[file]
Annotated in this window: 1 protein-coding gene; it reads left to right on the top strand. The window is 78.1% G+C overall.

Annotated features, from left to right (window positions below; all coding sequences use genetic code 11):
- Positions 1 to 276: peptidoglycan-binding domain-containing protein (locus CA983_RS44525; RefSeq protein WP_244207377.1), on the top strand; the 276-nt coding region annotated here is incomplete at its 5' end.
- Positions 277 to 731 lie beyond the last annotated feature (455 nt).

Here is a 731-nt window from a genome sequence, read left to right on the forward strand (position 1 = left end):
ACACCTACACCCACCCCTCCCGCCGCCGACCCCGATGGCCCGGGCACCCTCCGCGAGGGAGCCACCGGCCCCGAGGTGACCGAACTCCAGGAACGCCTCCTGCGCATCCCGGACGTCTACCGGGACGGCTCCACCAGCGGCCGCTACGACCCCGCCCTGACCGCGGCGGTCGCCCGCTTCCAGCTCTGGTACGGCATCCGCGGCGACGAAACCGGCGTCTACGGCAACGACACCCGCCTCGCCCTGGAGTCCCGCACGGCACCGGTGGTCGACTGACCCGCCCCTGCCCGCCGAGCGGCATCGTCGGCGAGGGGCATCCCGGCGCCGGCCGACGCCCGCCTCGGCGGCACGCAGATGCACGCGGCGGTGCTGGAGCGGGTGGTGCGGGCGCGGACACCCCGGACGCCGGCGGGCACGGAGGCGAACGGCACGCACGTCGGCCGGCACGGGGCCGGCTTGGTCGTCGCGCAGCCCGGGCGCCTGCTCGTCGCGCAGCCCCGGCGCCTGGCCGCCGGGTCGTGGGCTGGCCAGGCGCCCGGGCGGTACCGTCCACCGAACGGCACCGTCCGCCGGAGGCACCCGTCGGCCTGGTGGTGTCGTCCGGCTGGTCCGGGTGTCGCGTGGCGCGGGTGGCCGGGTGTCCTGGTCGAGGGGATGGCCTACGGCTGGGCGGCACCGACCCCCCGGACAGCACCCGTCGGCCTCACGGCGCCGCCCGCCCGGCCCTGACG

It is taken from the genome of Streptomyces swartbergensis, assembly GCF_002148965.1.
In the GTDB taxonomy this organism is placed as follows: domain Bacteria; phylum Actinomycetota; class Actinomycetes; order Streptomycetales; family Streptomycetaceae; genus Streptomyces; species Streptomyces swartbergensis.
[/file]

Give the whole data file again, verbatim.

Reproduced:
Annotated in this window: 1 protein-coding gene; it reads left to right on the top strand. The window is 78.1% G+C overall.

Annotated features, from left to right (window positions below; all coding sequences use genetic code 11):
- Positions 1 to 276: peptidoglycan-binding domain-containing protein (locus CA983_RS44525; RefSeq protein WP_244207377.1), on the top strand; the 276-nt coding region annotated here is incomplete at its 5' end.
- Positions 277 to 731 lie beyond the last annotated feature (455 nt).

Here is a 731-nt window from a genome sequence, read left to right on the forward strand (position 1 = left end):
ACACCTACACCCACCCCTCCCGCCGCCGACCCCGATGGCCCGGGCACCCTCCGCGAGGGAGCCACCGGCCCCGAGGTGACCGAACTCCAGGAACGCCTCCTGCGCATCCCGGACGTCTACCGGGACGGCTCCACCAGCGGCCGCTACGACCCCGCCCTGACCGCGGCGGTCGCCCGCTTCCAGCTCTGGTACGGCATCCGCGGCGACGAAACCGGCGTCTACGGCAACGACACCCGCCTCGCCCTGGAGTCCCGCACGGCACCGGTGGTCGACTGACCCGCCCCTGCCCGCCGAGCGGCATCGTCGGCGAGGGGCATCCCGGCGCCGGCCGACGCCCGCCTCGGCGGCACGCAGATGCACGCGGCGGTGCTGGAGCGGGTGGTGCGGGCGCGGACACCCCGGACGCCGGCGGGCACGGAGGCGAACGGCACGCACGTCGGCCGGCACGGGGCCGGCTTGGTCGTCGCGCAGCCCGGGCGCCTGCTCGTCGCGCAGCCCCGGCGCCTGGCCGCCGGGTCGTGGGCTGGCCAGGCGCCCGGGCGGTACCGTCCACCGAACGGCACCGTCCGCCGGAGGCACCCGTCGGCCTGGTGGTGTCGTCCGGCTGGTCCGGGTGTCGCGTGGCGCGGGTGGCCGGGTGTCCTGGTCGAGGGGATGGCCTACGGCTGGGCGGCACCGACCCCCCGGACAGCACCCGTCGGCCTCACGGCGCCGCCCGCCCGGCCCTGACG

It is taken from the genome of Streptomyces swartbergensis, assembly GCF_002148965.1.
In the GTDB taxonomy this organism is placed as follows: domain Bacteria; phylum Actinomycetota; class Actinomycetes; order Streptomycetales; family Streptomycetaceae; genus Streptomyces; species Streptomyces swartbergensis.